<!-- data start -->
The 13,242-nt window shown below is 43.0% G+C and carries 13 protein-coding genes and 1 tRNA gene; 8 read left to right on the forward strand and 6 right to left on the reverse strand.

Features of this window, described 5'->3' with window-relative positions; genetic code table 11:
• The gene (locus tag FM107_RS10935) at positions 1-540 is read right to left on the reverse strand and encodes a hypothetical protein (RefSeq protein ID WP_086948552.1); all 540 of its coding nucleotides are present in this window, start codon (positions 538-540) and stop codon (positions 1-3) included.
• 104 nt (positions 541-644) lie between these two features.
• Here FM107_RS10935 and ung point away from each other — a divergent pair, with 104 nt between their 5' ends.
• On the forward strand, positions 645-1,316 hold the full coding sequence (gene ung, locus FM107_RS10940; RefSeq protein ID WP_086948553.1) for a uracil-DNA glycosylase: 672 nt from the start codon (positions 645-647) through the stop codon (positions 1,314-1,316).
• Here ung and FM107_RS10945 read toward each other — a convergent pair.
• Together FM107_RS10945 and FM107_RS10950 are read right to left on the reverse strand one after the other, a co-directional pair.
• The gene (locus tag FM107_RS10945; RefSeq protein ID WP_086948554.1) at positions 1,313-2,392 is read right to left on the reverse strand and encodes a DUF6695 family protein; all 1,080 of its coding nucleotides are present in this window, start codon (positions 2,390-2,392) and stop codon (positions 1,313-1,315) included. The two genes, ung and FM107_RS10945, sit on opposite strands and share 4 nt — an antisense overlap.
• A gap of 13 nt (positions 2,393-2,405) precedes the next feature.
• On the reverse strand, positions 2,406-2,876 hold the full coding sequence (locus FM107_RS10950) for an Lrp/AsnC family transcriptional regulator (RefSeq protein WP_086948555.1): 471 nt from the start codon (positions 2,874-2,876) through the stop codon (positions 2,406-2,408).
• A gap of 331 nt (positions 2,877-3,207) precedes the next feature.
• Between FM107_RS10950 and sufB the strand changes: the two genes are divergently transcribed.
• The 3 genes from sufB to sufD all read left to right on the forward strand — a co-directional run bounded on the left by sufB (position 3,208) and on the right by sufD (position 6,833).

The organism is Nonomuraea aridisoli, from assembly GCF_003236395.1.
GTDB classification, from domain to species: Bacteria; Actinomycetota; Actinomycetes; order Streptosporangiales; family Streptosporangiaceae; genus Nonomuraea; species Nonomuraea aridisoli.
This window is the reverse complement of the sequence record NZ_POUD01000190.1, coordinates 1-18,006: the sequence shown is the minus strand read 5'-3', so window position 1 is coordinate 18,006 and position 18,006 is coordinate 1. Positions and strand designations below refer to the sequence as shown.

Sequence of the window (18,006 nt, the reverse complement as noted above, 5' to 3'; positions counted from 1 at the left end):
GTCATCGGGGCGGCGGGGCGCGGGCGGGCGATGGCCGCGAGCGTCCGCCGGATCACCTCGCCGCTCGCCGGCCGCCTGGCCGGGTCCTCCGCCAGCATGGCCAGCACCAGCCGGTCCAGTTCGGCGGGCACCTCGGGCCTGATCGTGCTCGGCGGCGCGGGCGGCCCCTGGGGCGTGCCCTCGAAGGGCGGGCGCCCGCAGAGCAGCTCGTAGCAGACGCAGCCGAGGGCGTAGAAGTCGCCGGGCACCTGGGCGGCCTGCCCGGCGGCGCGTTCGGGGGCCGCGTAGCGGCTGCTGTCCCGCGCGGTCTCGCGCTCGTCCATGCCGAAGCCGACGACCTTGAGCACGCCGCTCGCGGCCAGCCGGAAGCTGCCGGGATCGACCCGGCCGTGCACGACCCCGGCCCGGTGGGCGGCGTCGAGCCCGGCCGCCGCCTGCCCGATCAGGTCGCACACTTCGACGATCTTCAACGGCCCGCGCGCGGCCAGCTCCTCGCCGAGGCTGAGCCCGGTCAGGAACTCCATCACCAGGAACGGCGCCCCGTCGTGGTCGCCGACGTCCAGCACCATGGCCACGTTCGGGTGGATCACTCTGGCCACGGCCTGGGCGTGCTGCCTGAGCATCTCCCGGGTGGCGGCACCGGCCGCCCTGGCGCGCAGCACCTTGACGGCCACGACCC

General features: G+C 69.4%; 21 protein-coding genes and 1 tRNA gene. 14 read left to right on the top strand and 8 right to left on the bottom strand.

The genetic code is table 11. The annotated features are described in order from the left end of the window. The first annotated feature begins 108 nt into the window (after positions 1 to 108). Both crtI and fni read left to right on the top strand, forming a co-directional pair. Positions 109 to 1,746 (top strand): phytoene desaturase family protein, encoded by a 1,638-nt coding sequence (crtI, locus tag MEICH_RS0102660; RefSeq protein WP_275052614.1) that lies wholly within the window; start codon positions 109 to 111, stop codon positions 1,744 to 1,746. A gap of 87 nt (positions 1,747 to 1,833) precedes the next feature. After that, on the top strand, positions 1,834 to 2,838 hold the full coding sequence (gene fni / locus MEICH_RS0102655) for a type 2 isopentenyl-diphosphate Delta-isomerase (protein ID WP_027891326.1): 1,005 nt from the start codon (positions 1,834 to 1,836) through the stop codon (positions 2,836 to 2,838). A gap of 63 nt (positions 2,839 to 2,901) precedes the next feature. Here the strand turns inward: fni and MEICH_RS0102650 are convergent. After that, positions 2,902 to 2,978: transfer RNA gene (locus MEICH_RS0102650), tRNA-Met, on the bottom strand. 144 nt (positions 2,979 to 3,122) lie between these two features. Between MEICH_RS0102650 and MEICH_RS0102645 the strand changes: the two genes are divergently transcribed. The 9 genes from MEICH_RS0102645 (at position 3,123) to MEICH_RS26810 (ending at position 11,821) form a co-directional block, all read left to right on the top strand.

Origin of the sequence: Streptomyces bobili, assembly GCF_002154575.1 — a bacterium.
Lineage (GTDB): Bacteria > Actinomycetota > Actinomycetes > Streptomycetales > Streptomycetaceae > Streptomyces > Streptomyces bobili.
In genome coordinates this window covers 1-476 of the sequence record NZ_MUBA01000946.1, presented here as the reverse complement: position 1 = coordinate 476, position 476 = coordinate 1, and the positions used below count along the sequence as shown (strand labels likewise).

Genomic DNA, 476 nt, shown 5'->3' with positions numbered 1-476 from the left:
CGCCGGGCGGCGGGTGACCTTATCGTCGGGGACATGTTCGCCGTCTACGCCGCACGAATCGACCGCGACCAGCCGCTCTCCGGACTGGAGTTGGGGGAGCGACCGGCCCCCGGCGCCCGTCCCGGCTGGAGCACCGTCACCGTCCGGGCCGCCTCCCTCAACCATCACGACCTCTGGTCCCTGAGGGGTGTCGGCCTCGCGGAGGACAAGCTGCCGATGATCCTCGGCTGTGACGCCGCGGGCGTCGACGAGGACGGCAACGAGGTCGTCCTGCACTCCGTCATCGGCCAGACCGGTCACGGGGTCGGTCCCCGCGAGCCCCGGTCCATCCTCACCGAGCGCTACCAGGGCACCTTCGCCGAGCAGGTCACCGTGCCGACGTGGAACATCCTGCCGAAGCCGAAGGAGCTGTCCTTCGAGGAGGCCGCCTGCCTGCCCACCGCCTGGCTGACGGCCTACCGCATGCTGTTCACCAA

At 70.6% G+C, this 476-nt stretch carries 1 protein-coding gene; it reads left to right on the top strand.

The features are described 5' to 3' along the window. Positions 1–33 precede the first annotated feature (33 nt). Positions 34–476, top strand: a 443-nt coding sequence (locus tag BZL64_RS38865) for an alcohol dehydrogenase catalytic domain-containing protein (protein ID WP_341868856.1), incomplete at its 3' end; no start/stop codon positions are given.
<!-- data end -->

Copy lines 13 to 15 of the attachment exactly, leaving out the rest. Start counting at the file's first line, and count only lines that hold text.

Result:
• Between FM107_RS10950 and sufB the strand changes: the two genes are divergently transcribed.
• The 3 genes from sufB to sufD all read left to right on the forward strand — a co-directional run bounded on the left by sufB (position 3,208) and on the right by sufD (position 6,833).

The organism is Nonomuraea aridisoli, from assembly GCF_003236395.1.